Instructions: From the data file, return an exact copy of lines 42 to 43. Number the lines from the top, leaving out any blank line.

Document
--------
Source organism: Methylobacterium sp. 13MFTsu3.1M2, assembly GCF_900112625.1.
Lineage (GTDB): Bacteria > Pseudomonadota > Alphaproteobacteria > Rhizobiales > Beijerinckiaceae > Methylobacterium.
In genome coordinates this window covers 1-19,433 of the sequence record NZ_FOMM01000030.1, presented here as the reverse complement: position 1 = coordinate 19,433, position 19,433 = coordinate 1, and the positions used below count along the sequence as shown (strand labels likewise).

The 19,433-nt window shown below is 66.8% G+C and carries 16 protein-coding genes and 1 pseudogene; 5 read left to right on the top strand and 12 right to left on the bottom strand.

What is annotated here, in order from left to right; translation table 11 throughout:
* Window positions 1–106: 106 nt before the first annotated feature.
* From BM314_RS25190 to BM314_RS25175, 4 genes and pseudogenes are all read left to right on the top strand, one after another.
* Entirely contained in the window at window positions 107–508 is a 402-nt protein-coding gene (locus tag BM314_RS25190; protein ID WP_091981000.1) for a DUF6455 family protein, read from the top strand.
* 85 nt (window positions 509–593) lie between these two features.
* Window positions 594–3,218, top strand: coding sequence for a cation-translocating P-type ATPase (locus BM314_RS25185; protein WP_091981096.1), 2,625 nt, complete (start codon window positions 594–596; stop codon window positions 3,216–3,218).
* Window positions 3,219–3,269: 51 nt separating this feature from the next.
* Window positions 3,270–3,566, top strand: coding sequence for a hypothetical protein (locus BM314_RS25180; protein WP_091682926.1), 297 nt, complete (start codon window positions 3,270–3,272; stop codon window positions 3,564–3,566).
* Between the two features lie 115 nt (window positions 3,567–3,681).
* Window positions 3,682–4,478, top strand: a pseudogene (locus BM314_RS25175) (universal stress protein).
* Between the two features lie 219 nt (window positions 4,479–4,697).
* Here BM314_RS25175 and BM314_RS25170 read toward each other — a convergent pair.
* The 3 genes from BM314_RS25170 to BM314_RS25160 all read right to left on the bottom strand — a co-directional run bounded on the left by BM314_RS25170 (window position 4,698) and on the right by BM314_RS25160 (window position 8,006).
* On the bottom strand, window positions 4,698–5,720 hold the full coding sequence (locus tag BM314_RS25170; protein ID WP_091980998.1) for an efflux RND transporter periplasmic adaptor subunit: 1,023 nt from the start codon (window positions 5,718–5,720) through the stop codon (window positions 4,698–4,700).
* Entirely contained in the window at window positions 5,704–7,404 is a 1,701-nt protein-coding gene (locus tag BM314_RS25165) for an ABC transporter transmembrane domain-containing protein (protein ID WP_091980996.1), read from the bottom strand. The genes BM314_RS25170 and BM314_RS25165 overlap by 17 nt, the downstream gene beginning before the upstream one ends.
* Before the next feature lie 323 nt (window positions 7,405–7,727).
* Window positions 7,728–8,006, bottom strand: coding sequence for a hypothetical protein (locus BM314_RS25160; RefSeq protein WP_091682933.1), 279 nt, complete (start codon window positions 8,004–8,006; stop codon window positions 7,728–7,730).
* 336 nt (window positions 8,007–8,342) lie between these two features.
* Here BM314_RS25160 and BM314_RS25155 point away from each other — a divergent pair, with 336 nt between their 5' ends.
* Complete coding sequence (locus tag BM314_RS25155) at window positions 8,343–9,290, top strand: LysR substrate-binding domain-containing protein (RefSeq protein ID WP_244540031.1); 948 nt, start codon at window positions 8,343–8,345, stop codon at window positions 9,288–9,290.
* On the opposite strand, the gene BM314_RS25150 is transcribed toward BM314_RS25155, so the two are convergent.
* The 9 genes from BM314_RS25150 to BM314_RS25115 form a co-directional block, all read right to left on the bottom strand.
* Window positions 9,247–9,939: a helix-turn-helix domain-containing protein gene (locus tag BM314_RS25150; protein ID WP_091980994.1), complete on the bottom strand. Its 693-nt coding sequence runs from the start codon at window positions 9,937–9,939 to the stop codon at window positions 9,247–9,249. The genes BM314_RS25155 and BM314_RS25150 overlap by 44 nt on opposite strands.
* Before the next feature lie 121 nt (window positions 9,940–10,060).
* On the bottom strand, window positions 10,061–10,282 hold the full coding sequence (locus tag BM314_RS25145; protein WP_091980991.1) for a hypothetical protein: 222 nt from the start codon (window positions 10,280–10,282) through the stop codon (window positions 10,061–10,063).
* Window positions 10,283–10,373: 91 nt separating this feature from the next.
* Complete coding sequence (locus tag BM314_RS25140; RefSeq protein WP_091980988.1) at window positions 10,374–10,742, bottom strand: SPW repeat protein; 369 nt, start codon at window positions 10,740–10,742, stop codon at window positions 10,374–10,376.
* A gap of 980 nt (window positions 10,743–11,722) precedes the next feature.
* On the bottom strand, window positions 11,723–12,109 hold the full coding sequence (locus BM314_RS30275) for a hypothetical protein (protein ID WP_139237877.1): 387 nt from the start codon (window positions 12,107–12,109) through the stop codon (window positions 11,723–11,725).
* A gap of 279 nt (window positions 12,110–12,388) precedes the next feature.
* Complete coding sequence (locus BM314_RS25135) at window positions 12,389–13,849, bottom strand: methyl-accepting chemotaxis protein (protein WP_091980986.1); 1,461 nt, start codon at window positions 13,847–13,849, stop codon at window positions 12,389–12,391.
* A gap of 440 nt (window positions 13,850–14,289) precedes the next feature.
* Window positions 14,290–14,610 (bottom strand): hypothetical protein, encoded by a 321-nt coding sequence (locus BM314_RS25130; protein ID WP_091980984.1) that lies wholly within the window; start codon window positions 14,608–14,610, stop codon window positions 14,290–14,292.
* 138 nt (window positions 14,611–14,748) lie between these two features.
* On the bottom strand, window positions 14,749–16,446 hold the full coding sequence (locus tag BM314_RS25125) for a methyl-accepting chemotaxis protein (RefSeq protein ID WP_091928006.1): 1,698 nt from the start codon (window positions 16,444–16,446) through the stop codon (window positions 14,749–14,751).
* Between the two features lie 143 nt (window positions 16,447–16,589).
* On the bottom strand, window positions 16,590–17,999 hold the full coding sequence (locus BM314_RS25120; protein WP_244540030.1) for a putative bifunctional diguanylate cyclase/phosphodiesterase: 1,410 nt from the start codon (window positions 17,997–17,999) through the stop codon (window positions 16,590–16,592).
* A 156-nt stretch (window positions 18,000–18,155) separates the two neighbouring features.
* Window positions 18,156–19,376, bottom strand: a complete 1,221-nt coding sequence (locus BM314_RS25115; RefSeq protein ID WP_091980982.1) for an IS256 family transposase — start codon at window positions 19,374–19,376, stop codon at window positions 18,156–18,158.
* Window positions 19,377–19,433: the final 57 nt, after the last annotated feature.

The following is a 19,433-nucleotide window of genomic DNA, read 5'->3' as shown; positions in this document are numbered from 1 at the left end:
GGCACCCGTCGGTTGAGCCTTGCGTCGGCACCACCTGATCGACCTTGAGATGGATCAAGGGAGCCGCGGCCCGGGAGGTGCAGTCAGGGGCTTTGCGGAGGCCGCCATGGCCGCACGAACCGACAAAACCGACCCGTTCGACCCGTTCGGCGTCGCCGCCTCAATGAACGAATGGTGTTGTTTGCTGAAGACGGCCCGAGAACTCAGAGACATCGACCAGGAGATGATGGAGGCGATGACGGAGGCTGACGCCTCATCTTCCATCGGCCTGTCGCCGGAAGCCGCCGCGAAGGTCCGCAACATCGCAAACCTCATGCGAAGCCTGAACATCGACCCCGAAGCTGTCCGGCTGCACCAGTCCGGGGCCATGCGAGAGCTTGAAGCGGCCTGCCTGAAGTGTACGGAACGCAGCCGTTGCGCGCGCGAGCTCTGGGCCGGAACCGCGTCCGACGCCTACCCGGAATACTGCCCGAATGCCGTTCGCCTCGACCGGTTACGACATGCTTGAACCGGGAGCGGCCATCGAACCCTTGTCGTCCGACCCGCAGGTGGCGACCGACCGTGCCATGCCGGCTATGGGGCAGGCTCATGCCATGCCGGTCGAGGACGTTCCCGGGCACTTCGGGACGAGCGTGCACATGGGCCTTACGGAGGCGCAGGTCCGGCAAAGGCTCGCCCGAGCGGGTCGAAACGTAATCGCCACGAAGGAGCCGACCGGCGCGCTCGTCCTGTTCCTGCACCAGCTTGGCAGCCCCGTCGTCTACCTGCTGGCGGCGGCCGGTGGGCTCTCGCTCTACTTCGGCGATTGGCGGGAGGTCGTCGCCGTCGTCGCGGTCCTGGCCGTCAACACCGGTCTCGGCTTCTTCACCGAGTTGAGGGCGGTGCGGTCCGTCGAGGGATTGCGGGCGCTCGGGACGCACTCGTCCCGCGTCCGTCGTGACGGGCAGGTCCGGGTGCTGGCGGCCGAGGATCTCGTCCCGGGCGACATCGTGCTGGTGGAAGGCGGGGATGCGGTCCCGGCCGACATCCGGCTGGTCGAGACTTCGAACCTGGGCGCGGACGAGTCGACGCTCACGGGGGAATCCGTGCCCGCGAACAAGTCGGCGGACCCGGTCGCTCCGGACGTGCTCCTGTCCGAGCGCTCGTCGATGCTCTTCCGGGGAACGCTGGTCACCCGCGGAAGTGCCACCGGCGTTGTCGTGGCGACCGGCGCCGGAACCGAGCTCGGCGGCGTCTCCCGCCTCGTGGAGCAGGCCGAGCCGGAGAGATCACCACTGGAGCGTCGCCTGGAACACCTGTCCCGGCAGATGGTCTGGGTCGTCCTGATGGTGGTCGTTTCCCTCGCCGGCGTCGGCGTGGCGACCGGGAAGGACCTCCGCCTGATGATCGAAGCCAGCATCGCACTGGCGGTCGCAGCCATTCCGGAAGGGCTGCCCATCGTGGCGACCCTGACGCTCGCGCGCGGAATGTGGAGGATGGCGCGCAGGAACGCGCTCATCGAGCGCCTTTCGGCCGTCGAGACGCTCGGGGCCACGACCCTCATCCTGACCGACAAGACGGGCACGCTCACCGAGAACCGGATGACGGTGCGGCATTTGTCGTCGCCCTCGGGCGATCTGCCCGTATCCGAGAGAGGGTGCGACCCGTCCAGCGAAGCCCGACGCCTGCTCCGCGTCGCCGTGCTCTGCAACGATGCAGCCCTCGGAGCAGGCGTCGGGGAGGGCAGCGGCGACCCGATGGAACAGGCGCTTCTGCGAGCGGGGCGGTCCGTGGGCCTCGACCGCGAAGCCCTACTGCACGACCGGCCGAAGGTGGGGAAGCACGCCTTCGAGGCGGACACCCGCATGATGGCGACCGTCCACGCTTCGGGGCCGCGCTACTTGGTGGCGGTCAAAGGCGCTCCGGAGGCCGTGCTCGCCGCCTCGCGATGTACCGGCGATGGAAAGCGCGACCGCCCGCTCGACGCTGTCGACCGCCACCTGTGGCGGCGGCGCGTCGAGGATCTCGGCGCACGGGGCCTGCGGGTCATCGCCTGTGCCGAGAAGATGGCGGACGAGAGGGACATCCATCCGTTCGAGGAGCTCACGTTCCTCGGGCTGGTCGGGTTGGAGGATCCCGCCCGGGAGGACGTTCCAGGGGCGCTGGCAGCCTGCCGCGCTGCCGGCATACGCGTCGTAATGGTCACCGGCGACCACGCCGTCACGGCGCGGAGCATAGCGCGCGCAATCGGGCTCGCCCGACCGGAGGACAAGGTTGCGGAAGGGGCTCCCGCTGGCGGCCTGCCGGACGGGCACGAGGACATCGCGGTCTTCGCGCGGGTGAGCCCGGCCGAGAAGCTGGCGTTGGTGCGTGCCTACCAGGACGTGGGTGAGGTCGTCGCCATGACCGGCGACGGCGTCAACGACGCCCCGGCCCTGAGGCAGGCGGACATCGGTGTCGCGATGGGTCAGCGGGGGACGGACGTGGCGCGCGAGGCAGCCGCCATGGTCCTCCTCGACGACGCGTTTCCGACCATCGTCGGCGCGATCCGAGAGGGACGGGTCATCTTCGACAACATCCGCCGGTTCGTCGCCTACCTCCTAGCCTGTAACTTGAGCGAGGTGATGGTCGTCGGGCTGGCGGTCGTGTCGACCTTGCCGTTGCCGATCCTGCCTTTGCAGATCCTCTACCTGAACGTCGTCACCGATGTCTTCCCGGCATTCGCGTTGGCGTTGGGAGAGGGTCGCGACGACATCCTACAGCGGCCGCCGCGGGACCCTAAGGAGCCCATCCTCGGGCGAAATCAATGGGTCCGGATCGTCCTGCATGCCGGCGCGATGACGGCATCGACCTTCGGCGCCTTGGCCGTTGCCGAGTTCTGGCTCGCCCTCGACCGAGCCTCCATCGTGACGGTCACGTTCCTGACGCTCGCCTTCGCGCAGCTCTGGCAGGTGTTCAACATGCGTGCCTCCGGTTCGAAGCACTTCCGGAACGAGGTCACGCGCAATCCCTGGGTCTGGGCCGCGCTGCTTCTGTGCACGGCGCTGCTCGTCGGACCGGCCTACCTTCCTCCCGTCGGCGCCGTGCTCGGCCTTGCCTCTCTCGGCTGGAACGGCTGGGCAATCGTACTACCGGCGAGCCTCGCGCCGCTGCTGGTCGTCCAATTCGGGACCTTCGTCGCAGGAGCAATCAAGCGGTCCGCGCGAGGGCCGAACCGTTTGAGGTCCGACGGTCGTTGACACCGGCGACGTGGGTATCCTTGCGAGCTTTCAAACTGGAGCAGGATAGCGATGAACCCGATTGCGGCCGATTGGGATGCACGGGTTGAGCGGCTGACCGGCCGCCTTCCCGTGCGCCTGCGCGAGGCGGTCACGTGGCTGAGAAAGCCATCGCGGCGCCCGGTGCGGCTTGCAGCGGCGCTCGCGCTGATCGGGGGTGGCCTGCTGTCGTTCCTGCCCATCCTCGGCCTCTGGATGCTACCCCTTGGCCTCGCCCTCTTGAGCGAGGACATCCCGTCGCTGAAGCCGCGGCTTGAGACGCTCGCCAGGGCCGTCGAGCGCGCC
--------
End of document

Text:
* A 156-nt stretch (window positions 18,000–18,155) separates the two neighbouring features.
* Window positions 18,156–19,376, bottom strand: a complete 1,221-nt coding sequence (locus BM314_RS25115; RefSeq protein ID WP_091980982.1) for an IS256 family transposase — start codon at window positions 19,374–19,376, stop codon at window positions 18,156–18,158.